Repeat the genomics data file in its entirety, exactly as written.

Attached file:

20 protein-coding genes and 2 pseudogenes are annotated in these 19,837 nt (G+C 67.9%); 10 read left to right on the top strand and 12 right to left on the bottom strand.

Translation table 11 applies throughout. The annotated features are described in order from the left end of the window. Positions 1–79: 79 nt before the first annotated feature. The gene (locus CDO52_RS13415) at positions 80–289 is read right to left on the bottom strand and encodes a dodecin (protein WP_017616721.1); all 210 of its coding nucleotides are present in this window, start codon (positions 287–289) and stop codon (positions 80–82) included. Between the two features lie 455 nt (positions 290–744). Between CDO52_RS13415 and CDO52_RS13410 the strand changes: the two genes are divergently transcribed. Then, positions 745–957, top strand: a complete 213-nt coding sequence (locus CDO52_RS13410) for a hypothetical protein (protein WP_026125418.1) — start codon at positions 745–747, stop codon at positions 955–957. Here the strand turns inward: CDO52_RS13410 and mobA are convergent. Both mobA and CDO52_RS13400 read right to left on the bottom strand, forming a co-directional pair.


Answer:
20 protein-coding genes and 2 pseudogenes are annotated in these 19,837 nt (G+C 67.9%); 10 read left to right on the top strand and 12 right to left on the bottom strand.

Translation table 11 applies throughout. The annotated features are described in order from the left end of the window. Positions 1–79: 79 nt before the first annotated feature. The gene (locus CDO52_RS13415) at positions 80–289 is read right to left on the bottom strand and encodes a dodecin (protein WP_017616721.1); all 210 of its coding nucleotides are present in this window, start codon (positions 287–289) and stop codon (positions 80–82) included. Between the two features lie 455 nt (positions 290–744). Between CDO52_RS13415 and CDO52_RS13410 the strand changes: the two genes are divergently transcribed. Then, positions 745–957, top strand: a complete 213-nt coding sequence (locus CDO52_RS13410) for a hypothetical protein (protein WP_026125418.1) — start codon at positions 745–747, stop codon at positions 955–957. Here the strand turns inward: CDO52_RS13410 and mobA are convergent. Both mobA and CDO52_RS13400 read right to left on the bottom strand, forming a co-directional pair.